Plant and Machinery Allowances (PMA): introduction: outline
Depreciation of fixed assets charged in the accounts is not allowed as a deduction in computing taxable profits. Capital allowances may be given instead. Plant and machinery allowances give relief at prescribed rates for the depreciation of fixed assets that are plant or machinery.
In order to qualify for PMAs, a person must:
- be carrying on a qualifying activity CA20010, and
- incur qualifying expenditure (CAA01/S11). Qualifying expenditure is capital expenditure on the provision of plant or machinery CA21000 wholly or partly for the purposes of the qualifying activity (CA20010). Normally the person must own the asset as a result of incurring the expenditure.
The range of qualifying activities for PMA is very wide. It broadly covers all taxable activities other than passive investment, including a trade, profession, vocation, office, employment and an ordinary property business.
The range of assets that qualify as plant and machinery is also very wide. Broadly it covers all fixed assets used in the business other than intangible assets apart from computer software, land and buildings. The main difficulty in determining whether an asset qualifies as plant or machinery comes with assets incorporated into buildings.
Normally, the taxpayer must also own the plant or machinery as a result of incurring the expenditure. There are exceptions to this condition, however, in particular for fixtures CA26000.
There are three main types of PMA: Annual investment allowance (AIA); other first year allowances (FYAs) and writing down allowances (WDAs).
AIA is effectively a 100% allowance for business expenditure on plant and machinery (apart from cars). It is available in the year in which the expenditure is incurred. The AIA applies to businesses regardless of size. The current and past AIA thresholds and the date ranges for which they apply can be found at gov.uk. For further information about the AIA, see CA23081+.
FYAs are only due in certain circumstances. It is a special allowance given at a higher rate than the normal WDA for the chargeable period in which the expenditure is incurred. Any expenditure left unrelieved qualifies for WDAs for subsequent periods.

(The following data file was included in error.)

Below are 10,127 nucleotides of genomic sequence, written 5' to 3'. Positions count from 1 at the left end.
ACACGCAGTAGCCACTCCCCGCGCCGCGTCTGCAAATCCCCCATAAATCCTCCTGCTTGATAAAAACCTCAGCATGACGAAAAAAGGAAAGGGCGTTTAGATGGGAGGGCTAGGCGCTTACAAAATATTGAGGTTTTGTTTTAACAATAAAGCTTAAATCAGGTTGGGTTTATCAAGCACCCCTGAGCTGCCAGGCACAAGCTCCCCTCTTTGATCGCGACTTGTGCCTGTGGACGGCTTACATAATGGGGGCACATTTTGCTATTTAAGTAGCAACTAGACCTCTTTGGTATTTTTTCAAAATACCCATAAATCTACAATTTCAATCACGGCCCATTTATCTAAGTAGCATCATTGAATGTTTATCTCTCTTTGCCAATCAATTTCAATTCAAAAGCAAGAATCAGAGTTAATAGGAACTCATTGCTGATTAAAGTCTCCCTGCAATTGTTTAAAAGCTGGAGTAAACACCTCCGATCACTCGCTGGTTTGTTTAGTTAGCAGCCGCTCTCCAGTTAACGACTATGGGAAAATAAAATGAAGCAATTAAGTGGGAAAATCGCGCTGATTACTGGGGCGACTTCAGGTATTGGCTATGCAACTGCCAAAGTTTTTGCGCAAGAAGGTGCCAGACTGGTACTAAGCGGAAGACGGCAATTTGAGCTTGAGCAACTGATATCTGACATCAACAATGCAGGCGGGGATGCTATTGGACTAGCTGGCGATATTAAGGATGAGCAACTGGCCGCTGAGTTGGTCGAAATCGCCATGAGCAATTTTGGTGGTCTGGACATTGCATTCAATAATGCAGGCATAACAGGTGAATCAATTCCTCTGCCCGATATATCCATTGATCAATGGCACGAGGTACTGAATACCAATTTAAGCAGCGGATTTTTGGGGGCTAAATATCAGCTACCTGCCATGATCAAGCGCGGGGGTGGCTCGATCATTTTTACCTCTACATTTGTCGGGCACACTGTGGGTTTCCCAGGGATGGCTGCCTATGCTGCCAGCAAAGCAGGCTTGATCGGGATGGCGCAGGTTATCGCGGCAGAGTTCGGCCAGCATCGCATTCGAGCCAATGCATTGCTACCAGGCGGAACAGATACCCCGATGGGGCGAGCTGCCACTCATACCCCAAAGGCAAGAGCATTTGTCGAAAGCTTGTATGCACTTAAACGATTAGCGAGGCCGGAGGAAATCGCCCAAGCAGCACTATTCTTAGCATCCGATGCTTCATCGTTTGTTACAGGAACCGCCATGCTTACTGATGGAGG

WDAs are calculated using the pool basis. A pool may cover a single asset or a class of assets. Pooling works by keeping a running total of the unrelieved expenditure on the assets in the pool. WDA is given on the current total. This is known as the reducing balance basis.
Bennett & Darcy Ltd runs a transport business. It draws up accounts to 31 December each year. Its pool of expenditure at 31 December 2017 is £32,000. In the year ended 31 December 2018 it buys seven new FYA qualifying zero emission lorries for £100,000 each, plus a second hand zero emission lorry (not FYA qualifying) for £50,000. The AIA threshold for the period is £200,000. It also sells a lorry for £4,000 in that year. This is an example of a possible CA computation for the year ended 31 December 2018:
- Cost of new zero emission lorries (£700,000)
- FYA at 100% = £700,000
- Cost of second hand lorry (£50,000)
- AIA claimed £50,000
- Pool brought forward £32,000 - disposal (£4,000) = £28,000 available for WDA
- WDA at 18% = £5,040
- Pool carried forward = £28,000 - £5,040 = £22,960
The pool brought forward at 1 January 2019 is £22,960
Different types of pools
There are single asset pools, class pools and the main pool.
The main pool contains all expenditure that does not go into a single asset or class pool.
Single asset pools
Expenditure on some assets is kept separate from expenditure on all other assets and does not go into the main pool. It is dealt with in single asset pools. These include assets used partly for purposes other than the qualifying activity, short life assets and cars costing more than £12,000 (but only where the expenditure was incurred before 1/6 April 2009).
There are two class pools; one for special rate expenditure and one for expenditure on plant & machinery for overseas leasing. Certain expenditure must be allocated to the special rate pool and will attract WDAs at the ‘special rate’, which is lower than the main rate (details of the current main and special rates can be found on gov.uk. Special rate expenditure includes expenditure on thermal insulation, integral features, long life assets and cars with higher CO2 emissions (see gov.uk).
Where a person carries on more than one qualifying activity, PMAs are calculated separately for each activity with a separate pool or pools for each of them.